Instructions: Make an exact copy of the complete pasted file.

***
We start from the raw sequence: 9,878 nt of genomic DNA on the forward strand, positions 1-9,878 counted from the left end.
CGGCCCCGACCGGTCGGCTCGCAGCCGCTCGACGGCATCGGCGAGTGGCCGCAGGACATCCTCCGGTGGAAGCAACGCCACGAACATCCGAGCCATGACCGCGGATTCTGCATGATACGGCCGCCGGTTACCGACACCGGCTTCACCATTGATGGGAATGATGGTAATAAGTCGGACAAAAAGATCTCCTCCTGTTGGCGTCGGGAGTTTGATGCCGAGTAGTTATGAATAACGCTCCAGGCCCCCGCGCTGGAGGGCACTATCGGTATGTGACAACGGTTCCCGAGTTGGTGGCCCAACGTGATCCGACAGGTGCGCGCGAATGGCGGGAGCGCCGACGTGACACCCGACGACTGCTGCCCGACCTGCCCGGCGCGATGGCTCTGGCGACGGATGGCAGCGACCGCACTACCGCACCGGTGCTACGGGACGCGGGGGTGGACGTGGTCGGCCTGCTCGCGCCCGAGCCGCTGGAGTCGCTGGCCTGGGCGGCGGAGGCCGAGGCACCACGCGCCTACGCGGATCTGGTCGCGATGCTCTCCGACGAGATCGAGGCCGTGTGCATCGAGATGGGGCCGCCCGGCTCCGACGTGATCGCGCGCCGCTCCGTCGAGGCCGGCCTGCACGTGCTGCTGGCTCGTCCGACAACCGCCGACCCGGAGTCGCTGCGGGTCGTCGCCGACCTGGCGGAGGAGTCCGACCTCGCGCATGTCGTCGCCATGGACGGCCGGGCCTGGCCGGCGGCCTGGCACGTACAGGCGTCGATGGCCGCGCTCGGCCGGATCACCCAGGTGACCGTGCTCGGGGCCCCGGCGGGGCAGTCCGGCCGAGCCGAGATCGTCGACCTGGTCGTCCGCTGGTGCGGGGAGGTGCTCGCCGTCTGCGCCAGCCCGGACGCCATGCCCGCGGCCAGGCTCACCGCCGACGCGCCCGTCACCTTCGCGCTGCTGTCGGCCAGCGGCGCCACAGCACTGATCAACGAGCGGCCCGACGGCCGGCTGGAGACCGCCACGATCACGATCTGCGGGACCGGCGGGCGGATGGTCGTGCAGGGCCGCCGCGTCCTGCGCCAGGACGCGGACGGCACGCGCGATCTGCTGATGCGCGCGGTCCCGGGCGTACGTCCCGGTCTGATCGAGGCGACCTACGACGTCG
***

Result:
We start from the raw sequence: 9,878 nt of genomic DNA on the forward strand, positions 1-9,878 counted from the left end.
CGGCCCCGACCGGTCGGCTCGCAGCCGCTCGACGGCATCGGCGAGTGGCCGCAGGACATCCTCCGGTGGAAGCAACGCCACGAACATCCGAGCCATGACCGCGGATTCTGCATGATACGGCCGCCGGTTACCGACACCGGCTTCACCATTGATGGGAATGATGGTAATAAGTCGGACAAAAAGATCTCCTCCTGTTGGCGTCGGGAGTTTGATGCCGAGTAGTTATGAATAACGCTCCAGGCCCCCGCGCTGGAGGGCACTATCGGTATGTGACAACGGTTCCCGAGTTGGTGGCCCAACGTGATCCGACAGGTGCGCGCGAATGGCGGGAGCGCCGACGTGACACCCGACGACTGCTGCCCGACCTGCCCGGCGCGATGGCTCTGGCGACGGATGGCAGCGACCGCACTACCGCACCGGTGCTACGGGACGCGGGGGTGGACGTGGTCGGCCTGCTCGCGCCCGAGCCGCTGGAGTCGCTGGCCTGGGCGGCGGAGGCCGAGGCACCACGCGCCTACGCGGATCTGGTCGCGATGCTCTCCGACGAGATCGAGGCCGTGTGCATCGAGATGGGGCCGCCCGGCTCCGACGTGATCGCGCGCCGCTCCGTCGAGGCCGGCCTGCACGTGCTGCTGGCTCGTCCGACAACCGCCGACCCGGAGTCGCTGCGGGTCGTCGCCGACCTGGCGGAGGAGTCCGACCTCGCGCATGTCGTCGCCATGGACGGCCGGGCCTGGCCGGCGGCCTGGCACGTACAGGCGTCGATGGCCGCGCTCGGCCGGATCACCCAGGTGACCGTGCTCGGGGCCCCGGCGGGGCAGTCCGGCCGAGCCGAGATCGTCGACCTGGTCGTCCGCTGGTGCGGGGAGGTGCTCGCCGTCTGCGCCAGCCCGGACGCCATGCCCGCGGCCAGGCTCACCGCCGACGCGCCCGTCACCTTCGCGCTGCTGTCGGCCAGCGGCGCCACAGCACTGATCAACGAGCGGCCCGACGGCCGGCTGGAGACCGCCACGATCACGATCTGCGGGACCGGCGGGCGGATGGTCGTGCAGGGCCGCCGCGTCCTGCGCCAGGACGCGGACGGCACGCGCGATCTGCTGATGCGCGCGGTCCCGGGCGTACGTCCCGGTCTGATCGAGGCGACCTACGACGTCG